Future Technology of Cell Therapies: Bioengineering of the Human Myocardium
Decellularization of the Heart
The complex heart tissue is difficult to reconstitute with regenerative cardiomyo- cytes in vitro. In order to reconstitute three-dimensional (3-D) tissues, cells need a scaffold. As a cardiac tissue scaffold, a cytoskeleton was developed from decellular- ized heart tissue (Ott et al. 2008). The hearts of humans or pigs may be useful for clinical application. As mentioned above, the critical issue is the preparation of a large number of cardiomyocytes, which can fill up the whole or part of the cardiac tissue. In addition, inclusion of components other than cardiomyocytes, such as endothelial cells and smooth muscle cells, will be necessary. If the cardiac cells are stably supplied, human iPSC-derived cardiomyocytes and a decellularized cytoskel- eton will enable preparation of a functional human myocardial-like tissue (Guyette et al. 2016). Therefore, it may become possible to transplant constructed heart tissue using a mixture of human iPSC-derived cardiomyocytes and a decellularized cyto- skeleton in the near future.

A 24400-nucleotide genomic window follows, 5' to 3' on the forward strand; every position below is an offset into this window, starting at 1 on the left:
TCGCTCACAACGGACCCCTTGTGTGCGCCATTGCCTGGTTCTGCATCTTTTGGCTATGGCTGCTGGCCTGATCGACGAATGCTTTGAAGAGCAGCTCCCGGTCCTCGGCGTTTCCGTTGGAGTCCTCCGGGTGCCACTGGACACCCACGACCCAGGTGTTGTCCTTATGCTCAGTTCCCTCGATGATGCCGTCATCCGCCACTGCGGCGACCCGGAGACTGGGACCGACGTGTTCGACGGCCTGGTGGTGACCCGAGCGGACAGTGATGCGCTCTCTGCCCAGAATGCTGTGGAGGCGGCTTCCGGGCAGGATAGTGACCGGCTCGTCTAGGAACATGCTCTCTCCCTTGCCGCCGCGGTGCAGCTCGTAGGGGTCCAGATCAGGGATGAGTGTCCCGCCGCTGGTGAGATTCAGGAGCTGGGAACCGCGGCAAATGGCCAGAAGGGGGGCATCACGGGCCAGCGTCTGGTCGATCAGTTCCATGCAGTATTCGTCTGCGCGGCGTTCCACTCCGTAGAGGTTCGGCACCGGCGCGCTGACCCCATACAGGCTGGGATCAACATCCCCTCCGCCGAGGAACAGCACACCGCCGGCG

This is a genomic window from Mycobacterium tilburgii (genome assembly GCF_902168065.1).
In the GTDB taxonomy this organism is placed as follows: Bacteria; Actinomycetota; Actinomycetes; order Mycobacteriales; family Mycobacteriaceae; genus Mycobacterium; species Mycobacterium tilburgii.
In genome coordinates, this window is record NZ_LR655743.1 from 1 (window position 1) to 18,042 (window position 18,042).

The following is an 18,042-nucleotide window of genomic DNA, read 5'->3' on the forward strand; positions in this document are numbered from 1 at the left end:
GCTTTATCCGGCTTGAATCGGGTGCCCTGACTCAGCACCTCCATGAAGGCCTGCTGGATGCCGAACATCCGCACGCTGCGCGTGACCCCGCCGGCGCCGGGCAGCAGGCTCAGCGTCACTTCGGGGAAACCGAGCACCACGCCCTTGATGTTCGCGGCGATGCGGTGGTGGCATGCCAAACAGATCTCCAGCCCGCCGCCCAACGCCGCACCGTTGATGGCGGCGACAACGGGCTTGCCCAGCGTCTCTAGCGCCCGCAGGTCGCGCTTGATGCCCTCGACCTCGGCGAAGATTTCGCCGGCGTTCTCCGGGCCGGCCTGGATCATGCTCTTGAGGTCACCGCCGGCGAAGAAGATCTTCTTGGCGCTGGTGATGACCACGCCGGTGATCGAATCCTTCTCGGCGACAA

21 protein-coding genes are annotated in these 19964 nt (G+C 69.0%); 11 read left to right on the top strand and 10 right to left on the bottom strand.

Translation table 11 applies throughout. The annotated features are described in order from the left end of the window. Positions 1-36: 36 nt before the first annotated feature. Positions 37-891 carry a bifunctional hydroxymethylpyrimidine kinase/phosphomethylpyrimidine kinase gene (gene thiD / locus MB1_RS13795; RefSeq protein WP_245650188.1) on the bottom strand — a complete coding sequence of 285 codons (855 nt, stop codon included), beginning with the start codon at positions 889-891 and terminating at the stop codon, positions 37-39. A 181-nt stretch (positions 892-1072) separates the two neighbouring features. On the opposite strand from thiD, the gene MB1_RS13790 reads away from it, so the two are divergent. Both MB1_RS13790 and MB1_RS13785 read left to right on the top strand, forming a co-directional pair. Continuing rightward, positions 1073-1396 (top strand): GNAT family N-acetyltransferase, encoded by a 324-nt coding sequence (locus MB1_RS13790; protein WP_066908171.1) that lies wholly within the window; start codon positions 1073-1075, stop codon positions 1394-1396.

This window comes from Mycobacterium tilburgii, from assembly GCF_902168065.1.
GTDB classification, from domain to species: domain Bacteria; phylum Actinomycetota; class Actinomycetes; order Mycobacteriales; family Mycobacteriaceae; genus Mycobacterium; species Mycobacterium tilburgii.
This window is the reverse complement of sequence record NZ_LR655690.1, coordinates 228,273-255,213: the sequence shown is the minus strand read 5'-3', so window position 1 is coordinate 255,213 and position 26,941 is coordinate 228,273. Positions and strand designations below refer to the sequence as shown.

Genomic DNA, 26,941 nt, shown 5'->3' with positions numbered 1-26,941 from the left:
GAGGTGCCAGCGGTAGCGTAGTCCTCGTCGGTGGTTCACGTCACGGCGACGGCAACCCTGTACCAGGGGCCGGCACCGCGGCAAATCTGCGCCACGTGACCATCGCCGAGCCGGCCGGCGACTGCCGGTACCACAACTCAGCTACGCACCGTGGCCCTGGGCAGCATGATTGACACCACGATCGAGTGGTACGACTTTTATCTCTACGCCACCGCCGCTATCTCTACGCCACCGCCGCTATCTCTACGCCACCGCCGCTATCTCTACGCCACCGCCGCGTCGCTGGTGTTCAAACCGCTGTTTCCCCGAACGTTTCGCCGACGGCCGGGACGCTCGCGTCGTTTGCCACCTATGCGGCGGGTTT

Recent developments in printing technologies have made it possible to print anything in three dimensions (Nakamura et al. 2010). Organs and tissues in animals can also be printed as a 3-D mass. This technology is also utilized in regenerative medicine. Blood vessels, bones, cartilage, and skeletal muscles have been printed in 3-D using differentiated cells (Kang et al. 2016; Norotte et al. 2009). It is also considered that heart tissues will be able to be printed as a 3-D tissue. However, because there are many types of cells in the heart tissue that are connected to each other in complex manners, the ability to transplant 3-D-printed working heart tissue will likely take more time; however, we expect that this will be possible in the future.